While not a significant theorist about mobile warfare, Patton was certainly one of its best practitioners. And when given the chance, he was willing to try out novel ideas, not only to give his men an edge over the enemy but also to boast the morale of his own troops, showing them how they could meet their mission’s goals while still being innovative and aggressive. Though the airmobile operation was ultimately canceled, it is possibly the first such operation ever to have been planned in warfare.
Developing the course of the battle and its appropriate maps is a matter of tracking the movement of units based on their after action reports and interviews with key participants of the action. One of the most effective ways to do this is to create an overlay of thin paper or vellum and using a map of the appropriate era, in this case a U.S. Army map made in 1943. Timelines are created and then plotted on the overlay. Simply put, this is nothing less than serious, hard work, and shortcuts are rarely as effective. Photo by Russ Rodgers.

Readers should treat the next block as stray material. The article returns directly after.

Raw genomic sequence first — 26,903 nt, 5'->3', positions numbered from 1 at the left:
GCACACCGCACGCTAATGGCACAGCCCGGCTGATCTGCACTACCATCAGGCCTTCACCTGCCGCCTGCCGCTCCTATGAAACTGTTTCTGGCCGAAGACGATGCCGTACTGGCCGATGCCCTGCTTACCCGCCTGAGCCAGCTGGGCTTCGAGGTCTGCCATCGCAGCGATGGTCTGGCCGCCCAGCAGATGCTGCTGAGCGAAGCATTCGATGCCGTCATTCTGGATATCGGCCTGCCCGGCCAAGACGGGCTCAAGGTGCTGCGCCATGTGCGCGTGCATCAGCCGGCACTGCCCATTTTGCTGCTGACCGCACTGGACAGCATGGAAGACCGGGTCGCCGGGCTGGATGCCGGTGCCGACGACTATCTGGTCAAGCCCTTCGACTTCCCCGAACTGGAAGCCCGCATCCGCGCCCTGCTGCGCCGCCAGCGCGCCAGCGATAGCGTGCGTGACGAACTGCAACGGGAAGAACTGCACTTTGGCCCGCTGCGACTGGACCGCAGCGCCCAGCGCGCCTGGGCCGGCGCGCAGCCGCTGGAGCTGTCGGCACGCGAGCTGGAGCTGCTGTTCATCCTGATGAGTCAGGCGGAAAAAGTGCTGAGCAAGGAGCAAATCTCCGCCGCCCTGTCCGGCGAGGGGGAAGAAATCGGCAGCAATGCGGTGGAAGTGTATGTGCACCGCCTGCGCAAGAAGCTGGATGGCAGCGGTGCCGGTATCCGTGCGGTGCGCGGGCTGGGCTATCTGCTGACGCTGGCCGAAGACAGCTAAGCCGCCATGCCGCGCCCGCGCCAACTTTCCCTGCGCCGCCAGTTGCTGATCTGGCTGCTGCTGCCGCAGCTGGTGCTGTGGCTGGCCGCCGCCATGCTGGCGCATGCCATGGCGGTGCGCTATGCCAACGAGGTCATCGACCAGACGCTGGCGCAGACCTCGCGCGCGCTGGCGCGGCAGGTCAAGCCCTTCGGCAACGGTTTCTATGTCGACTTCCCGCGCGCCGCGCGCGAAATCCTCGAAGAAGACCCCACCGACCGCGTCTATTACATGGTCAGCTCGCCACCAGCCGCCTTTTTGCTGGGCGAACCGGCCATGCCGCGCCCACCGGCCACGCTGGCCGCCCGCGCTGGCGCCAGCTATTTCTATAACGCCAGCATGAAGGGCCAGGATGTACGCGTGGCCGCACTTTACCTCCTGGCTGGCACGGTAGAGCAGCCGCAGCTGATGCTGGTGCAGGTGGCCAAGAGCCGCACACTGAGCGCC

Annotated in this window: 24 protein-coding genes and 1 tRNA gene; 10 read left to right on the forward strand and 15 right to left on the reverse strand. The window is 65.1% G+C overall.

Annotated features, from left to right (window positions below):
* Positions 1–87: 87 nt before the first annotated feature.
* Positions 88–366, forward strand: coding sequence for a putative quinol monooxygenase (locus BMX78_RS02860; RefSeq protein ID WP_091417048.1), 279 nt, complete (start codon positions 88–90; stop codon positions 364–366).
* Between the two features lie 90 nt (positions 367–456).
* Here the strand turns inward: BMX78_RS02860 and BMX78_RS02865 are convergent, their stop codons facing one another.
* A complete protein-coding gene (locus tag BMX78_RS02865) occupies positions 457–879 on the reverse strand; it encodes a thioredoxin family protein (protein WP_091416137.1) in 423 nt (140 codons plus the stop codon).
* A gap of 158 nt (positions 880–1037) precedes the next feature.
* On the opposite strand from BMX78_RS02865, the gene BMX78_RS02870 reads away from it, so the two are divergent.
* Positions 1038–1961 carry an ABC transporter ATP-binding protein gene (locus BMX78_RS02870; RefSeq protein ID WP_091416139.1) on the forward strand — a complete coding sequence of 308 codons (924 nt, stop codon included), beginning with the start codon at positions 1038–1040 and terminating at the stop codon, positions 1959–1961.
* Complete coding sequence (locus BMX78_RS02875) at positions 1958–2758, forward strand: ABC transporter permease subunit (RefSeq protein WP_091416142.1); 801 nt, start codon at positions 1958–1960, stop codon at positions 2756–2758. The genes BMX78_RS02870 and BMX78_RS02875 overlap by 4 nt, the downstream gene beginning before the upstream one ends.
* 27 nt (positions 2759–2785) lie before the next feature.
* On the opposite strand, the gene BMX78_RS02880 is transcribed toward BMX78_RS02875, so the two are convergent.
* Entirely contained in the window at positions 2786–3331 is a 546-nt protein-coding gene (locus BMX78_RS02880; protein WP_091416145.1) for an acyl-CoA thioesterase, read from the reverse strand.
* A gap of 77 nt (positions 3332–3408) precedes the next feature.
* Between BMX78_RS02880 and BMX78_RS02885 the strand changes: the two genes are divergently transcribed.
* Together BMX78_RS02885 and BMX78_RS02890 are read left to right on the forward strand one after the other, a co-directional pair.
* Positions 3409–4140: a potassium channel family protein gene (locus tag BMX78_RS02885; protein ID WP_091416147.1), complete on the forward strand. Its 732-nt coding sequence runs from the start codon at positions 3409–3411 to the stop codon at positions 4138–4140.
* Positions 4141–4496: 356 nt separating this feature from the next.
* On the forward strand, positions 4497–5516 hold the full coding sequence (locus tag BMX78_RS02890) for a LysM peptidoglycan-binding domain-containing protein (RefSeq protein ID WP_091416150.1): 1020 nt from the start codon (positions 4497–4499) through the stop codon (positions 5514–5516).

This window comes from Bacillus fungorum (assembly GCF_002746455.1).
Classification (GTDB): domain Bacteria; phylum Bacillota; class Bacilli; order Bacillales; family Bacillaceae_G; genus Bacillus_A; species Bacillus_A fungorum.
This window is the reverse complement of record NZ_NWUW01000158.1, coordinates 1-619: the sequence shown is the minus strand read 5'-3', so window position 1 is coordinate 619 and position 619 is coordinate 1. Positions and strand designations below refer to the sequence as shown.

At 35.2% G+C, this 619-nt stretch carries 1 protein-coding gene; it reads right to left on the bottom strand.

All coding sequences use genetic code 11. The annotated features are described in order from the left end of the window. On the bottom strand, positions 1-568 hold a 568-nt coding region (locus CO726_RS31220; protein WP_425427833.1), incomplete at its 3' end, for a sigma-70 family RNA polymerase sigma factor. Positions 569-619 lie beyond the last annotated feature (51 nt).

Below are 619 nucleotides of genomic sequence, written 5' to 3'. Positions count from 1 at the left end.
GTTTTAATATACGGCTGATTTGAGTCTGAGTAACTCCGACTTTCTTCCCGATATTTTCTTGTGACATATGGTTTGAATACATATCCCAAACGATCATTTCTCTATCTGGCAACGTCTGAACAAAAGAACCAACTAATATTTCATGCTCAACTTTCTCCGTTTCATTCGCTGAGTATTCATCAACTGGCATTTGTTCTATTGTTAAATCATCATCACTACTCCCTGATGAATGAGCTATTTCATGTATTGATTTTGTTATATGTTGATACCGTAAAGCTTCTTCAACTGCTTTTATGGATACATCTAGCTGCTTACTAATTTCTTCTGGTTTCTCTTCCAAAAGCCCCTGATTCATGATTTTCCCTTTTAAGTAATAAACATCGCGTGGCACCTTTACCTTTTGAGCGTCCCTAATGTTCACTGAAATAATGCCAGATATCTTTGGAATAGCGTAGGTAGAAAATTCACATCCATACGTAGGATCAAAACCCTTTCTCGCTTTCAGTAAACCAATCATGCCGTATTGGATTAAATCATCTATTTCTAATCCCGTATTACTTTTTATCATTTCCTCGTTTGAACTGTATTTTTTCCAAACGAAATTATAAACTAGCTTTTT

Two photos of Frei-Laubersheim, then and now. The black and white photo shows LCM landing craft, capable of carrying an M-4 Sherman tank or two light M-5 Stuart tanks being transported towards the Third Army’s crossing site at Nierstein-Oppenheim. The photo taken in 2019 shows that the course of the road has been altered. Today it is about 20 meters to the right of the photo, the path of the original road now occupied by a house. The identifying landmark is the long red-roofed storage building. The cobblestone of the original road appears to have been laid after the war. Black and white photo, U.S. Army Signal Corps. Color photo by Russ Rodgers.
The Helen Keller School near Königstädten. The soccer field was the location of the small forester’s house where Generalmajor Siegfried Runge set up his headquarters in its cellar. Runge was in command of a scratch formation that held the east bank of the Rhine River opposite Nierstein-Oppenheim. He was mortally wounded very close to the forester’s house by a sudden American artillery barrage while attempting to organize a counterattack against Patton’s bridgehead over the river. Photo by Russ Rodgers.
Nierstein and Oppenheim 1945 is available to preorder from the website now.